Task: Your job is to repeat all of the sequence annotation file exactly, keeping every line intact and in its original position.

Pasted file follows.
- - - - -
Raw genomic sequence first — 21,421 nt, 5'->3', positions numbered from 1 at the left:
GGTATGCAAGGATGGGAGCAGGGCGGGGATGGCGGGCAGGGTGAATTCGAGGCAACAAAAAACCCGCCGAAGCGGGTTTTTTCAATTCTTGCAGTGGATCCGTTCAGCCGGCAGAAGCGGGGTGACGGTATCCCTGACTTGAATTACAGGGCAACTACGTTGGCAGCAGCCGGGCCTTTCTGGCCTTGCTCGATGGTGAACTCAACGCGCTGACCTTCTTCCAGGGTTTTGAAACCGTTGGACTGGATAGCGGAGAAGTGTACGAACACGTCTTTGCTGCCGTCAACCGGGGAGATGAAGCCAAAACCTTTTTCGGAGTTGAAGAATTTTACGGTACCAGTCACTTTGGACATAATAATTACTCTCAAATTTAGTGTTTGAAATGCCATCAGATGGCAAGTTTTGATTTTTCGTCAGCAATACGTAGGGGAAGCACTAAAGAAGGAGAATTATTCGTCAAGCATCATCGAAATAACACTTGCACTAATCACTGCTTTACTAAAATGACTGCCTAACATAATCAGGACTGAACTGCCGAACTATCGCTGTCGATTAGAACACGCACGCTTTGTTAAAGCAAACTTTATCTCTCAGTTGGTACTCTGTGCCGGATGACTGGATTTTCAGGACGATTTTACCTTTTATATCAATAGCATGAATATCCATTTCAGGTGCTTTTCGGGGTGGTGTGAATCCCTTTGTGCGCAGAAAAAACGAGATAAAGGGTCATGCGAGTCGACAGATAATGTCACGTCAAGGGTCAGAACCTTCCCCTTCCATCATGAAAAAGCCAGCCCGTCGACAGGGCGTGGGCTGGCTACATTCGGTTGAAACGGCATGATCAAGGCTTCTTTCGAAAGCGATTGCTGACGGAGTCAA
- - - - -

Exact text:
Raw genomic sequence first — 21,421 nt, 5'->3', positions numbered from 1 at the left:
GGTATGCAAGGATGGGAGCAGGGCGGGGATGGCGGGCAGGGTGAATTCGAGGCAACAAAAAACCCGCCGAAGCGGGTTTTTTCAATTCTTGCAGTGGATCCGTTCAGCCGGCAGAAGCGGGGTGACGGTATCCCTGACTTGAATTACAGGGCAACTACGTTGGCAGCAGCCGGGCCTTTCTGGCCTTGCTCGATGGTGAACTCAACGCGCTGACCTTCTTCCAGGGTTTTGAAACCGTTGGACTGGATAGCGGAGAAGTGTACGAACACGTCTTTGCTGCCGTCAACCGGGGAGATGAAGCCAAAACCTTTTTCGGAGTTGAAGAATTTTACGGTACCAGTCACTTTGGACATAATAATTACTCTCAAATTTAGTGTTTGAAATGCCATCAGATGGCAAGTTTTGATTTTTCGTCAGCAATACGTAGGGGAAGCACTAAAGAAGGAGAATTATTCGTCAAGCATCATCGAAATAACACTTGCACTAATCACTGCTTTACTAAAATGACTGCCTAACATAATCAGGACTGAACTGCCGAACTATCGCTGTCGATTAGAACACGCACGCTTTGTTAAAGCAAACTTTATCTCTCAGTTGGTACTCTGTGCCGGATGACTGGATTTTCAGGACGATTTTACCTTTTATATCAATAGCATGAATATCCATTTCAGGTGCTTTTCGGGGTGGTGTGAATCCCTTTGTGCGCAGAAAAAACGAGATAAAGGGTCATGCGAGTCGACAGATAATGTCACGTCAAGGGTCAGAACCTTCCCCTTCCATCATGAAAAAGCCAGCCCGTCGACAGGGCGTGGGCTGGCTACATTCGGTTGAAACGGCATGATCAAGGCTTCTTTCGAAAGCGATTGCTGACGGAGTCAA